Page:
Rule 5 Talks, Necessary Offseason Runway, Cubs Underperformance, and Other Cubs Bullets

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Rule 5 Talks, Necessary Offseason Runway, Cubs Underperformance, and Other Cubs Bullets

Chicago Cubs

I have not seen a single Olympic highlight on Twitter. Literally not a single one. And I *live* on Twitter, almost exclusively in the sports section. I understand that the IOC is notoriously strict about clip-sharing – they force a takedown on any clip they see – and boy is that foolish. I barely even knew the games were on, and I certainly haven’t been nudged into checking them out by the hype that can build through the sharing of those clips. Other sports have definitely gotten better about that issue, but the NBA is still the gold standard of understanding that whatever you lose in not being able to monopolize your highlights, you gain in the wider spread and interest in your sport.

•   I’d been wondering whether the Rule 5 Draft would just be scrapped this year if and when the lockout ends, given how crunched everything is going to be. But someone asked Kevin Goldstein in his latest chat, and he answered confidently that it’ll still happen (which, in hindsight, is kinda obvious, since it is pretty huge for the players to have it – helps get more minor leaguers onto 40-man rosters – and teams generally want it to happen, too). What’s going to be wild is that it might take place AFTER minor league camps have opened. So, combined with winter ball and prospect mini camps, teams will have had SO MUCH MORE scouting opportunity than they typically would’ve had before a Rule 5 takes place in early December. I wonder if that means we see a lot more picks of guys who, on paper, look extremely un-ready, or who had significant questions about their health back in November/December that have since been answered.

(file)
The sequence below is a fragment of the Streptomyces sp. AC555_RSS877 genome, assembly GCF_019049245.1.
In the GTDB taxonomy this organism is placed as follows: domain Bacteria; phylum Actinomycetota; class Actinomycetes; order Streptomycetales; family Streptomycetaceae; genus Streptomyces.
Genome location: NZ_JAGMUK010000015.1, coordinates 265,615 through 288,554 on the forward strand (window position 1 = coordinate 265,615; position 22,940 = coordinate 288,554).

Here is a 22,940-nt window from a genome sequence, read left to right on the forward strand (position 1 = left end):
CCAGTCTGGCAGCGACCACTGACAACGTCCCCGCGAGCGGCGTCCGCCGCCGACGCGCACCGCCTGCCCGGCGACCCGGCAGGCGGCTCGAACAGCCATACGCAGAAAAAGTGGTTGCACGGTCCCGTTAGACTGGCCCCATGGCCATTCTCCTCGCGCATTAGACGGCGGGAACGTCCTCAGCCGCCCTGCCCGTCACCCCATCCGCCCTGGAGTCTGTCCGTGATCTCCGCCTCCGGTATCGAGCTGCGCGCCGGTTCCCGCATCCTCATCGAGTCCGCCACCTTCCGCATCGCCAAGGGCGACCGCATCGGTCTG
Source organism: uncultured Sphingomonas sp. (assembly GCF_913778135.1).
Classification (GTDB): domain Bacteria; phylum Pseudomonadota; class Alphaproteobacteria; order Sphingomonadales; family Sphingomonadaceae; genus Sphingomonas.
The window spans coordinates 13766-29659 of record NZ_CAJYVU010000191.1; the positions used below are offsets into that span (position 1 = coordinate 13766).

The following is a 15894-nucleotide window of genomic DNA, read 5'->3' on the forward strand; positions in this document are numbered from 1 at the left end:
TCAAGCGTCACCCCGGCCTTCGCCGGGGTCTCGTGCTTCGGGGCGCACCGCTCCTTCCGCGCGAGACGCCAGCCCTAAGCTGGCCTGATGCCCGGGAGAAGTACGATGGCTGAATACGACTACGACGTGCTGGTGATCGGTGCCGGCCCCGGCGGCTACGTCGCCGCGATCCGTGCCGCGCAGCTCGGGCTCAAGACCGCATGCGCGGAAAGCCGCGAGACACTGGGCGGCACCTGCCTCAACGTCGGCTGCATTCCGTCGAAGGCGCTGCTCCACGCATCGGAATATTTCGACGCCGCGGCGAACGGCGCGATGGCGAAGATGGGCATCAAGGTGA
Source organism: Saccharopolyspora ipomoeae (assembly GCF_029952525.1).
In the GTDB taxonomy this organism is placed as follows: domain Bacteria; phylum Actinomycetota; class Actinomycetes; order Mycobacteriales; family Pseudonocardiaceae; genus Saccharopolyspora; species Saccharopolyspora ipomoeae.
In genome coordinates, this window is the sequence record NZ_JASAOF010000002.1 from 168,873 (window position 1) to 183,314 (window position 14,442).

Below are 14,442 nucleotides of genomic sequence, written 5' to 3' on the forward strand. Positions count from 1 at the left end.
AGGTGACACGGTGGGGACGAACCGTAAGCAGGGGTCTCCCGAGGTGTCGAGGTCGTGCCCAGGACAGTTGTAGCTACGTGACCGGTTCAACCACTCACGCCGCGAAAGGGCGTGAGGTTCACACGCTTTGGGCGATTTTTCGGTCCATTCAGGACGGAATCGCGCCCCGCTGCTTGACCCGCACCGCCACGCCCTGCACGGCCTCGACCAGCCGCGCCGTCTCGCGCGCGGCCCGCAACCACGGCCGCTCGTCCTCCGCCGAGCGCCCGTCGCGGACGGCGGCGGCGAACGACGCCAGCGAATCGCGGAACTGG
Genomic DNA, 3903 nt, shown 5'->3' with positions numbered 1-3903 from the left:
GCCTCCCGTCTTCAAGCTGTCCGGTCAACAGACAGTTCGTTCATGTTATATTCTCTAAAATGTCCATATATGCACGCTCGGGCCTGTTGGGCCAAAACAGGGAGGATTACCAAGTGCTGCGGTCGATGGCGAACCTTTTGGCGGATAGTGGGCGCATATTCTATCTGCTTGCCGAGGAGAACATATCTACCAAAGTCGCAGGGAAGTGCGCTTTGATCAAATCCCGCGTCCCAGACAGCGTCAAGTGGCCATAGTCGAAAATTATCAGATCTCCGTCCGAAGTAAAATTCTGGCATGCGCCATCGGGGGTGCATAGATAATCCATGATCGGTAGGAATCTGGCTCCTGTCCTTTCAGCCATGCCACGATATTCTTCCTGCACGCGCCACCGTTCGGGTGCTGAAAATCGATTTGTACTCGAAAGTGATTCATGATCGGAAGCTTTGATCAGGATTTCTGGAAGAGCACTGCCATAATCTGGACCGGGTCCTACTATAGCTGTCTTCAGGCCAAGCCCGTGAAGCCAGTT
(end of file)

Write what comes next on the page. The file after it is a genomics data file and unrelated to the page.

•   Other minor league things that Goldstein still thinks, for what it’s worth: the amateur draft might wind up sticking in July, and the international draft is still probably coming in 2023 (which might suck for the Cubs, because they reportedly are attached to one of the top prospects in next year’s class (or possibly the next year, it’s a little unclear), and that might be the first class that goes into the draft).

•   Oh, one more from Goldstein’s chat (there’s actually a ton more – I always recommend checking his out) – his current pulse check on how long those in the game think we will need in runway before Spring Training officially begins is 7 to 10 days. Two weeks has kinda been the long-held thought for Offseason Part Two, but at this point, that’s definitely going to be squeezed as much as possible, with any other business being cleaned up after Spring Training starts (which absolutely sucks for the players who might get an even SHORTER Spring Training to ramp up for the season). A reminder that it isn’t just getting remaining free agents signed – which is an enormous undertaking, given how interrelated it all is, and how there are trickle-down effects to figuring out minor league deals and non-roster invites – it’s also about wrapping up trade talks, starting and finishing arbitration, engaging in any extension talks, getting international players into the country, and the aforementioned Rule 5 Draft.